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Showing results by Ralph Clare only

An even more damning comment on this older existential discourse occurs in the middle of Chris Fogle's story of personal conversion from “wastoid" to IRS devotee and wiggler. Fogle describes taking, ironically enough, a "Literature of Alienation" course during his "nihilistic" years at Fogle's failure to get through Camus' The Fall is partly ironic in and of itself, but his ability "to totally bullshit my way through the Literature of Alienation midterm" (186-7) suggests that there is something outdated or cliched about "alienation" and existential thought in the postmodern era. Whether or not the "B" Fogle received on the exam is really indicative of "a meaningless bullshit response to meaningless bullshit" (187), it does reveal the limitations of any literature of alienation. Instead of finding something of value in existentialist literature (for which, considering his nihilistic outlook on life at the time, he would appear primed), the younger Fogle finds it a waste of time and can easily mimic its familiar discourse.


—p.194 The Politics of Boredom and the Boredom of Politics in The Pale King (187) by Ralph Clare 6 years, 9 months ago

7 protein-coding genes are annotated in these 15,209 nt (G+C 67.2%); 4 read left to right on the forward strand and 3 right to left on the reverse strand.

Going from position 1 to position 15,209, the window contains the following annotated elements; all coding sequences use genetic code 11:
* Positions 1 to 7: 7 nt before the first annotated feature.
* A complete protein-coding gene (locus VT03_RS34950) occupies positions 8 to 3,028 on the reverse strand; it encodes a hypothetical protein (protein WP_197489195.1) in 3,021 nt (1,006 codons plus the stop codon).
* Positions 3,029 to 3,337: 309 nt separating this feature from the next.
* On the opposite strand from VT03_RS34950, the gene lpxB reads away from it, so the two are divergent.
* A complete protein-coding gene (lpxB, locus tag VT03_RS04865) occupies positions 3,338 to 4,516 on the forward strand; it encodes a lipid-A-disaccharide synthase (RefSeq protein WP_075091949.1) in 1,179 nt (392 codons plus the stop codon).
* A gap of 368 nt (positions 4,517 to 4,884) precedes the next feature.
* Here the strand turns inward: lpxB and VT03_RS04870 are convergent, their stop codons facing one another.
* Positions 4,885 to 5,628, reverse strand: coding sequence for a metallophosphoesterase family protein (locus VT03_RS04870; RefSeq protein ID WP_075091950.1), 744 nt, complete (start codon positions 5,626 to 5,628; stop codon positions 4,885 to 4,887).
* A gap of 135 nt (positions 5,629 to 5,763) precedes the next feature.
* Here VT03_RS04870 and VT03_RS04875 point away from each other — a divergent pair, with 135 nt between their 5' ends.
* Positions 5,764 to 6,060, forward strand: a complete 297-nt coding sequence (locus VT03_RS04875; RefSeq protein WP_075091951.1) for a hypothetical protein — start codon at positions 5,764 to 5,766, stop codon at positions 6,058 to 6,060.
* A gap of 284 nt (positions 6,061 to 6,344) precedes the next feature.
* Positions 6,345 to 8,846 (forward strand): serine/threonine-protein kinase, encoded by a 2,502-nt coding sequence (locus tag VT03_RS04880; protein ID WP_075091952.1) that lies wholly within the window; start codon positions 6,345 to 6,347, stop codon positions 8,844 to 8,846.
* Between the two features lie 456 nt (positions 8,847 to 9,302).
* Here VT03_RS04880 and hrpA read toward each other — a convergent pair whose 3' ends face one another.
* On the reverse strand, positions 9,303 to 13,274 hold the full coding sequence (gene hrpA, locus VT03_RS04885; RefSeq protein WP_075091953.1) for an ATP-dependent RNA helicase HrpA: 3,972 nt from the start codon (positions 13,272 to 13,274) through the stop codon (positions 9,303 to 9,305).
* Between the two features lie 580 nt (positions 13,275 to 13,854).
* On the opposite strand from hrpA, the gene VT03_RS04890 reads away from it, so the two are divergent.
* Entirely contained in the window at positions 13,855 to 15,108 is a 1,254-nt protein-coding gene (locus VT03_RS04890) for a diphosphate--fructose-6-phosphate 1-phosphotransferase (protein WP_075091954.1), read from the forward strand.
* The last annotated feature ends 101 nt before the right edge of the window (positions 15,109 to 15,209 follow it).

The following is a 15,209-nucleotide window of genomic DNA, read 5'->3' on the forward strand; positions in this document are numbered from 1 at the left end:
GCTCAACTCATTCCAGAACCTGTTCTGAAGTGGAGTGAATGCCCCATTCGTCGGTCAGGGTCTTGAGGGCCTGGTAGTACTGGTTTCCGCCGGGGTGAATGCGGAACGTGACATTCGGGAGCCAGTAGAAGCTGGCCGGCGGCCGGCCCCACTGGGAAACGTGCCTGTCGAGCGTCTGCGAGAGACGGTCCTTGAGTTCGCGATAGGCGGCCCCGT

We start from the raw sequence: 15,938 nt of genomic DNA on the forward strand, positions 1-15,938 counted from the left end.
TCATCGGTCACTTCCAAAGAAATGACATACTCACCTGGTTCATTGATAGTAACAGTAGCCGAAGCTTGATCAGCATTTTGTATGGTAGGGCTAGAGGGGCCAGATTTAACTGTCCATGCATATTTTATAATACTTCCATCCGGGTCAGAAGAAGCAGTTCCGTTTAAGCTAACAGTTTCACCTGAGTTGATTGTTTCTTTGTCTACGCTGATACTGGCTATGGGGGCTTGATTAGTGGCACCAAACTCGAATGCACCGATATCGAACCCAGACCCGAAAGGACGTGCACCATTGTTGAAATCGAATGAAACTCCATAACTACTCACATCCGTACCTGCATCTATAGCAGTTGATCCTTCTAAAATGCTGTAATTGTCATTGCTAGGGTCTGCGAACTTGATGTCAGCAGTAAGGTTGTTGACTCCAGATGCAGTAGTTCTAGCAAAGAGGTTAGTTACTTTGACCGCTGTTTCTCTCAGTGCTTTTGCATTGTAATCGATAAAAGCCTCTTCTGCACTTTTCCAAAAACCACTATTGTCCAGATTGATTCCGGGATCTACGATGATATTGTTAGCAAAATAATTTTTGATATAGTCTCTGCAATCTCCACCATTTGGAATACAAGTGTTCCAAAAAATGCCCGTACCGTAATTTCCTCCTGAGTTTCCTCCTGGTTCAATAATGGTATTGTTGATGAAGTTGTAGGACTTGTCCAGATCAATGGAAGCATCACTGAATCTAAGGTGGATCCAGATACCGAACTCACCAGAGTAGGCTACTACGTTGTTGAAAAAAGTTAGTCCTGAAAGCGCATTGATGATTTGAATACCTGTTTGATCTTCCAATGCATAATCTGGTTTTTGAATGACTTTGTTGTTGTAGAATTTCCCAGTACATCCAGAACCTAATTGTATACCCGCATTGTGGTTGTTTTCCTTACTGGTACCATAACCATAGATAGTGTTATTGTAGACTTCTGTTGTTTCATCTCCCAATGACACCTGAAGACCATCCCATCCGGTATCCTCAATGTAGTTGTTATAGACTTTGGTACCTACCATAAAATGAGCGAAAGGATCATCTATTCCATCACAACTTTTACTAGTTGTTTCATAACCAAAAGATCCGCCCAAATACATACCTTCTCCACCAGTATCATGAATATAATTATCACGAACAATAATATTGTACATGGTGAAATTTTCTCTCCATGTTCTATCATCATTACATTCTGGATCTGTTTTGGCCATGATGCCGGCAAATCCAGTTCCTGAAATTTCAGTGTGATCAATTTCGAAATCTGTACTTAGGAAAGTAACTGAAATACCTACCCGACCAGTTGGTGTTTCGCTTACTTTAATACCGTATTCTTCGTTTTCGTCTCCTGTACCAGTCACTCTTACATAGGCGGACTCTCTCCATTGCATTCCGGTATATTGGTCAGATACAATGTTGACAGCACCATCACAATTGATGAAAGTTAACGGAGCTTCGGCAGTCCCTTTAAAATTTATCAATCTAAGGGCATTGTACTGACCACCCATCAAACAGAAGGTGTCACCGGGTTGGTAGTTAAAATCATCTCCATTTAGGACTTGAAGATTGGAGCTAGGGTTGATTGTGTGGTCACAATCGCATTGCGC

In using the IRS as representative of neoliberalism in general, The Pale King is able to connect neoliberalism back to boredom in an illuminating way. This becomes evident when David Wallace remarks that "[t]he real reason why US citizens were/are not aware of these conflicts, changes, and stakes is that the whole subject of tax policy and administration is dull. Massively, spectacularly dull" (83). Thus it is that boredom and apathy become a kind of political tool, or a sure bet to manufacture consent, since "if sensitive issues of governance can be made sufficiently dull and arcane, there will be no need for officials to hide or dissemble, because no one not directly involved will pay enough attention to cause trouble" (84). It would seem, then, that choosing not to pay attention to such "boring" things as political and economic issues does not mean one will lead a life "free" of constraint, but that one will pay off this debt with the freedoms that were granted long ago.

basically neoliberalism crept up on us under cover of boredom

—p.200 The Politics of Boredom and the Boredom of Politics in The Pale King (187) by Ralph Clare 6 years, 9 months ago

Showing results by Ralph Clare only